Ernest Everett Just:
experimental biologist par excellence

Walton Malcolm Byrnes
By Walton Malcolm Byrnes
January 25, 2010

For almost 40 years after the end of World War II, the work of Ernest Everett Just, an African-American biologist known for his studies of fertilization and early development in marine invertebrates, lay forgotten, buried in the scientific literature. Then, in 1983, Kenneth R. Manning, a historian of science at Massachusetts Institute of Technology, published a prize-winning biography titled “Black Apollo of Science: The Life of Ernest Everett Just” (1). Stephen Jay Gould (2) favorably reviewed Manning’s book and wrote a column in the magazine Natural History about Just (3). Since then, a number of events have taken place that have brought increased attention to Just: A stamp honoring him was issued; symposia were held in his honor, the most recent at Howard University in 2008; and, in 2009, a special issue of the journal Molecular Reproduction and Development dedicated to Just was published (4). Yet still, E. E. Just and his contributions remain largely unknown to biologists.

A career in fertilization and development

Just-standing Ernest Everett Just outside the Marine Biological Laboratory in 1921. The Marine Biological Laboratory Archives

Born in 1883 in Charleston, S.C., Just attended the Kimball Union Academy, a boarding school in Meriden, N.H., graduating in 1903. He then enrolled at Dartmouth College and graduated magna cum laude in 1907 as an esteemed Rufus Choate scholar. He immediately accepted a teaching position at Howard University in Washington, D.C., where he quickly rose through the academic ranks, becoming full professor in 1912. He chaired the department of zoology at Howard and, with the help of the Rosenwald Fund, established a master’s program in that field.

In 1909, Just began making annual summer excursions to the Marine Biological Laboratory in Woods Hole, Mass., where he worked under renowned embryologist Frank R. Lillie. Almost from the beginning, his work was significant. His first paper (5) showed that the sperm entry point determines the first cleavage plane in the egg of the marine annelid Nereis limbata. The body of work for his doctoral degree, which he obtained from the University of Chicago in 1916, was based on his study of the breeding habits of N. limbata and Platynereis megalops (another annelid) and the fertilization reaction of the sand dollar Echinarachnius parma. While at the MBL, he rose from student apprentice to internationally respected scientist.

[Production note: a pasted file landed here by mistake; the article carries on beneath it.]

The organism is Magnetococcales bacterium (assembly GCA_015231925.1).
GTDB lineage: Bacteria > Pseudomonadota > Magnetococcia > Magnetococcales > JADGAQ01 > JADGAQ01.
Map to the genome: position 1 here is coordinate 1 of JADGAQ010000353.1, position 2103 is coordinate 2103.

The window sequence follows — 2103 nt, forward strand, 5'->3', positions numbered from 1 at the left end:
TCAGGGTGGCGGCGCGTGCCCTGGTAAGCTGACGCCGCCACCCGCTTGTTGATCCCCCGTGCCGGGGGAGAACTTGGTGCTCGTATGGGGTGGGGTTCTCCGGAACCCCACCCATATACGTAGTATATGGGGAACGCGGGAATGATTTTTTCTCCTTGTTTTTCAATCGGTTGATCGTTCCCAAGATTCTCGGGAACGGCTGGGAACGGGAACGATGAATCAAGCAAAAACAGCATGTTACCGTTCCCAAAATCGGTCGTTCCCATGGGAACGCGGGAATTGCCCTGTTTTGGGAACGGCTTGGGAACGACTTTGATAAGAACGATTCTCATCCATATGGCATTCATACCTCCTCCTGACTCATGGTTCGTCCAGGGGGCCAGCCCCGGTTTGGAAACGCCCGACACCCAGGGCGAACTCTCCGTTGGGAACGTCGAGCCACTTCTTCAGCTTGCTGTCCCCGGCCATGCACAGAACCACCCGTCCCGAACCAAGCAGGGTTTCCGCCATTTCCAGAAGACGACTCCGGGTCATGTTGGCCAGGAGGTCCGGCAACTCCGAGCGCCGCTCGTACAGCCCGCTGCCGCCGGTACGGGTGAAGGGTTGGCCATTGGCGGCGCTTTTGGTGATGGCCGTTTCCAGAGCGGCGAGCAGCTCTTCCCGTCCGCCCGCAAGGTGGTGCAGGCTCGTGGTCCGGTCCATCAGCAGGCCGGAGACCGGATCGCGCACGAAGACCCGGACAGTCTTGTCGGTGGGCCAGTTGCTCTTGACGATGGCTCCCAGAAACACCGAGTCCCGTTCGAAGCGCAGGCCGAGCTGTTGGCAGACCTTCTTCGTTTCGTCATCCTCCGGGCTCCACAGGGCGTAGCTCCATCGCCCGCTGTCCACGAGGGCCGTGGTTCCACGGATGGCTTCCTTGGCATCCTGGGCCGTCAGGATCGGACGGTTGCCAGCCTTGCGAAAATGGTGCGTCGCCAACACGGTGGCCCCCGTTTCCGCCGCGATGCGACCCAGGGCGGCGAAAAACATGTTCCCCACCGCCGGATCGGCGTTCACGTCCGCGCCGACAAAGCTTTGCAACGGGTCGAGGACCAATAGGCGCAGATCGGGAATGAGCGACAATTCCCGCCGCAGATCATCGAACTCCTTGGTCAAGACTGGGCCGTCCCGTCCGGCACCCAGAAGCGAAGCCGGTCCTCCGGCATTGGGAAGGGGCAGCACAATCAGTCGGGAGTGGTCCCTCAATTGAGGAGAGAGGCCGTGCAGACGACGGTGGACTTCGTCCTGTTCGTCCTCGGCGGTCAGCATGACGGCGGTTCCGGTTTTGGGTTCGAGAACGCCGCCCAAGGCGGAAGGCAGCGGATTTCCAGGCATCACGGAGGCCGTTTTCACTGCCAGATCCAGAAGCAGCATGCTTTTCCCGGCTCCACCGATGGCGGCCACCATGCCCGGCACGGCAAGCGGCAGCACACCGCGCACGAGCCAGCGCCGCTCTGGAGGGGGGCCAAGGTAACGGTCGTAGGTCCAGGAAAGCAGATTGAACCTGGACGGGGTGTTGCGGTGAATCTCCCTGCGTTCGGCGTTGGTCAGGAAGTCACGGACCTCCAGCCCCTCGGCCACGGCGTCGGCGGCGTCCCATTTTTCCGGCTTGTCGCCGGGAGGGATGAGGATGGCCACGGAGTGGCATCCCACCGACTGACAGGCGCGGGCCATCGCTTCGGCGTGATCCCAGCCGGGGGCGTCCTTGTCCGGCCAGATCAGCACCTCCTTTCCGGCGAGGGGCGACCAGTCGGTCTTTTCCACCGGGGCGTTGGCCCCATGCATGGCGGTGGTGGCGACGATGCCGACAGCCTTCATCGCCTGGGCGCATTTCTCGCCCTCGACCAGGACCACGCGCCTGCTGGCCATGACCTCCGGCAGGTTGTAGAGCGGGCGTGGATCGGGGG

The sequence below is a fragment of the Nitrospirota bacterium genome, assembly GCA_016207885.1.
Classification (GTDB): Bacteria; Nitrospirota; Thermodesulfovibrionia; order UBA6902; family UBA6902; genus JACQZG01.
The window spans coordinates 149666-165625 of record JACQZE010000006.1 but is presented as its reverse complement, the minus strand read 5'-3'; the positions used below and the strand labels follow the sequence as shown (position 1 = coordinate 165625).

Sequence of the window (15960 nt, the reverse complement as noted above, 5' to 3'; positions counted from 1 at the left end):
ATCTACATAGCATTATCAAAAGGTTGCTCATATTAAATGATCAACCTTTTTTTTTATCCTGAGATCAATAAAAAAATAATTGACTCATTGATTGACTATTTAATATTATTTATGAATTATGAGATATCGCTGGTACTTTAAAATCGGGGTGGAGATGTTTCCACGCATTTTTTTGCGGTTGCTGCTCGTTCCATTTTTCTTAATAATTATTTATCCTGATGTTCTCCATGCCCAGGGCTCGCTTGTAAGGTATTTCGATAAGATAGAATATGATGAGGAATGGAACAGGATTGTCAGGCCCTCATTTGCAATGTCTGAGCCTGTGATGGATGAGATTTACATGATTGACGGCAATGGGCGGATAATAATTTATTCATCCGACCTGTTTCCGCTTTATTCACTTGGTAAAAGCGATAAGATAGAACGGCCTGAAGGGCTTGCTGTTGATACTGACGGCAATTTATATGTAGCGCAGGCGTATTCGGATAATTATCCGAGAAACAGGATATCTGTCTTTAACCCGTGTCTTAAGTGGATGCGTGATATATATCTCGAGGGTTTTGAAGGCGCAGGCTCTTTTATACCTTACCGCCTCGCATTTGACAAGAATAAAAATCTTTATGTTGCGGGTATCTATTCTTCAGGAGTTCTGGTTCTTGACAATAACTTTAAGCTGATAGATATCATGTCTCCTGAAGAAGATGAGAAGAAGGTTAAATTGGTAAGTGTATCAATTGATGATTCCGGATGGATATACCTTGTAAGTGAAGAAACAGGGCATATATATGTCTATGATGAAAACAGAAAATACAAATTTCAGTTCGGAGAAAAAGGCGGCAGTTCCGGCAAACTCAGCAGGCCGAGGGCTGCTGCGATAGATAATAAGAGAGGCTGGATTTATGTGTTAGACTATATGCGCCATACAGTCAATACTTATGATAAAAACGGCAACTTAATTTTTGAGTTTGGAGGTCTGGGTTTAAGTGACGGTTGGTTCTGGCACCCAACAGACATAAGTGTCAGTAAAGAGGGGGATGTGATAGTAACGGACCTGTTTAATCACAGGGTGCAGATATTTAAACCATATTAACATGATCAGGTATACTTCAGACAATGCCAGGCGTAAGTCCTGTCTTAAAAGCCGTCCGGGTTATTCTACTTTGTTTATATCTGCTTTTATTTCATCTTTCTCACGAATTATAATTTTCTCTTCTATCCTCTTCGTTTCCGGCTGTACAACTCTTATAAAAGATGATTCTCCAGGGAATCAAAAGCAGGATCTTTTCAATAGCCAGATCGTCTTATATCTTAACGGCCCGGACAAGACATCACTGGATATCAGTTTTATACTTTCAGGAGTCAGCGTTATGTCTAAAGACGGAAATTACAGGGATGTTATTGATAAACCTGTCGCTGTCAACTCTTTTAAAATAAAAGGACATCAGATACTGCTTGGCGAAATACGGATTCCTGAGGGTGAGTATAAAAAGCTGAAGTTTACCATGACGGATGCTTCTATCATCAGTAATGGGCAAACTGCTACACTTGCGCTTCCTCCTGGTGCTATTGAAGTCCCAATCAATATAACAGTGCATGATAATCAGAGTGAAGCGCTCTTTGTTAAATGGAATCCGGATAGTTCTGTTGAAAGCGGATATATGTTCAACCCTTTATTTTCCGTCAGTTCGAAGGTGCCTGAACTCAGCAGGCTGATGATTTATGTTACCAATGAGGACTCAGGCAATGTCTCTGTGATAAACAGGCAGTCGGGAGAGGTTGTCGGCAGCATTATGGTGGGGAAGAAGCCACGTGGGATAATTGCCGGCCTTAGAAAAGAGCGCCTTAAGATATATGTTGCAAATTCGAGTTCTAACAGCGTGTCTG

Just was known at Woods Hole and beyond for his uncanny ability to coax marine invertebrate embryos to develop normally, and many sought his advice on the proper handling of marine animal eggs and embryos. He compiled a set of indices of normal development based mainly on the timing and quality of fertilization envelope separation, allowing him to predict with great certainty whether or not development would be normal for a given egg. In 1939, he published a laboratory manual, “Basic Methods for Experiments on Eggs of Marine Animals” (6), which applied his deep storehouse of knowledge on egg handling.

Not content with simply studying the marine life around Woods Hole, in 1929 Just traveled to the Stazione Zoologica Anton Dohrn in Naples, Italy, to investigate fertilization in several European sea urchins and to determine whether the Mediterranean annelid Nereis dumerilii was the same as the North American species Platynereis megalops, as some had postulated. (It was not.) Then, in 1930, he received in invitation by Max Hartmann, the famous German embryologist, to visit the Kaiser-Wilhelm Institut für Biologie near Berlin. An invitation of this kind extended to an American was unprecedented, but the Germans saw an affinity between Just’s work and their own. They wanted to see if his ideas about the importance of the cell cortex (the structured layer just beneath the cell surface) could be applied to protists such as Amoeba proteus, which they had been studying.

Altogether, Just made nine excursions to Europe. In addition to his trips to Berlin and Naples, he traveled to the Sorbonne in Paris, where he spent some time completing his second book, “The Biology of the Cell Surface” (7), which brought his scientific work and his general ideas together as one synthetic whole. Of the 70 articles he published over the course of his 30-year career, several were in German journals, including one in Naturwissenschaften that, for the first time, correlated changes in cell adhesiveness with developmental stages during the early embryonic cleavage process (8). After 1936, Just’s papers became increasingly philosophical. This reflected both his desire to apply his ideas about the importance of the cell surface more broadly and his increased willingness to challenge those American counterparts (notably Thomas Hunt Morgan and Jacques Loeb) whom he saw as too reductionistic.